Our Turn To Ranch Online Series Starts Jan. 24

Our Turn To Ranch Online Series Starts Jan. 24

he Generation Next: Our Turn to Ranch online course is open for registration. The 12-week program, offered by the Texas A&M AgriLife Extension Service, runs from Jan. 24-April 17.

A senior gentleman sits in a chair with two women standing behind him. One holds the Generation Next: Our Turn to Ranch logo and the other holds a certification of program completion
At the conclusion of the Generation Next: Our Turn to Ranch course, participants receive a certificate and T-shirt. (Texas A&M AgriLife photo)

The cost is $300, and preregistration is required at https://tx.ag/GenNextOurTurntoRanch. The series is limited to the first 100 registrants.

The program requires approximately two hours of participation per week, but participants can complete the lessons and activities at any time. A computer with internet access is required.

Our Turn to Ranch is an online school in which participants work toward developing a business plan with the support of professionals who specialize in each field and topic. At the end of the series, participants will receive a Generation Next T-shirt and certificate.

“The Generation Next curriculum targets new landowners, those who are inheriting land or those who are looking to start a new agricultural operation on an existing ranch,” said Megan Clayton, Ph.D., AgriLife Extension range specialist, who organizes the series with Annette Cayard, Generation Next program coordinator, both based in Corpus Christi.

Our Turn to Ranch topics

The topics covered include the following:

  • How to start an agricultural business.
  • Understanding business taxes.
  • Insurance needs for your ranch.
  • Tracking your finances.
  • Evaluating your land resources.
  • How to set up grazing and wildlife management leases.
  • Basic ranch laws – fencing, water, etc.
  • Land management techniques.
  • Alternative operations and direct marketing.
  • Setting goals with measurable objectives for success.

Inspiration, impact

Ranching can feel like an overwhelming experience, whether it’s dealing with the need to take over a family run operation for aging parents or starting an operation from square one.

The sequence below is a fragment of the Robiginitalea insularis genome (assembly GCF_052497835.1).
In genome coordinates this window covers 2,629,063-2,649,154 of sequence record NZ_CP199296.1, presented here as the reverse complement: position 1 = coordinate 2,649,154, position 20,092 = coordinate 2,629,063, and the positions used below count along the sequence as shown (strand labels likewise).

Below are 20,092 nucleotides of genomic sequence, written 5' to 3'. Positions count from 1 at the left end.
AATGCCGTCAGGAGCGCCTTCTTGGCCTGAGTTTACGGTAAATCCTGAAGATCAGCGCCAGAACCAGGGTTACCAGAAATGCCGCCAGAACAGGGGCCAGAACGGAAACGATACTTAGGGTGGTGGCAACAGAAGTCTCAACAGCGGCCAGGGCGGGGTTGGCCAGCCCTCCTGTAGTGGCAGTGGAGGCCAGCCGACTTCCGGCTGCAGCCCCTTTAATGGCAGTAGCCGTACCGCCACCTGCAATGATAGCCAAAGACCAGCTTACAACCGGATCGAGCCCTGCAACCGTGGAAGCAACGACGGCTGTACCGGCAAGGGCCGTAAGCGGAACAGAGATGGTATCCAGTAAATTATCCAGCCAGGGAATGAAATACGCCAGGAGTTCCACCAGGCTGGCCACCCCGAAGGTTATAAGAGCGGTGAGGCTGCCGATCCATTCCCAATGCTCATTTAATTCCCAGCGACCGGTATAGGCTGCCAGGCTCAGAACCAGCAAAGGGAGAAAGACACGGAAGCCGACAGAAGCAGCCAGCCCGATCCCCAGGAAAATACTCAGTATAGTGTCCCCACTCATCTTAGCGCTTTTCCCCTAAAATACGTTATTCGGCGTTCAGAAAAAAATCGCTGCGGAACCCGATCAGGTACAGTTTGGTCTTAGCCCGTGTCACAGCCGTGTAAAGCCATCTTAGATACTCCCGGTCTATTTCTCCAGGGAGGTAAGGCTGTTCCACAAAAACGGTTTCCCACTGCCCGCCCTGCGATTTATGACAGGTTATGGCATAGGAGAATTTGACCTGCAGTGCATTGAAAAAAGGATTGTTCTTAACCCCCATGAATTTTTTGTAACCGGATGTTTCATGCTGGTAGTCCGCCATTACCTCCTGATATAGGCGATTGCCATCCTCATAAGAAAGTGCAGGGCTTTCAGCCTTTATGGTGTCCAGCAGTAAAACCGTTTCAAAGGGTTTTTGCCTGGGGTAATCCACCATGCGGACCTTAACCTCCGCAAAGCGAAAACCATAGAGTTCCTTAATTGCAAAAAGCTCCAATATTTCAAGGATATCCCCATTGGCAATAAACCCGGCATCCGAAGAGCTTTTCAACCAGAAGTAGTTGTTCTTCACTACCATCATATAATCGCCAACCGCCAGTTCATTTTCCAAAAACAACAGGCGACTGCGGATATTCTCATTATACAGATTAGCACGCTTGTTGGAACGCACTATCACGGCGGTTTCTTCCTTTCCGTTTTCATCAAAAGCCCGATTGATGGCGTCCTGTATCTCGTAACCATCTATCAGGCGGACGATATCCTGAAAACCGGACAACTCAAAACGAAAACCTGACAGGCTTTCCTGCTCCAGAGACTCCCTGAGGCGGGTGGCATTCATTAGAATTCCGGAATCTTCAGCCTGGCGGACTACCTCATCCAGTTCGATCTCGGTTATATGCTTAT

In post-event surveys, one participant stated the class made her think of ways to make her business profitable and helped put her on the path to success. Another said the class was very beneficial in opening up conversations with the older generation, and that was really appreciated.

“Annette and I are trying to make Generation Next a personal experience to empower landowners, not an online course they just check-off as having taken,” Clayton said. “The comments I read from participants affirm that Generation Next is the single best thing I do in my position.”

Another participant said he would, “100% recommend this if you are an aspiring Texas farmer, or future or current landowner. I hope Generation Next is still around when my future children are ready to consider their mission in life.”

Another participant stated at the conclusion of the 12 weeks he had a notebook full of notes, a hard drive full of pdfs and web resources, and a fully fleshed-out business plan.

“These folks really want you to succeed, and their actions show that,” he said adding that Generation Next “connected me with so many invaluable resources that I had no idea existed and exposed me to ideas and concepts in agriculture and business that I would not have considered or researched on my own.”

For additional information, contact Clayton at megan.clayton@ag.tamu.edu or by phone at 361-265-9203.

Susan Himes
 
Susan Himes is a writer and media relations specialist for Texas A&M AgriLife. She writes news releases and features from science-based information generated by the agency. She also covers human interest stories and events across the state.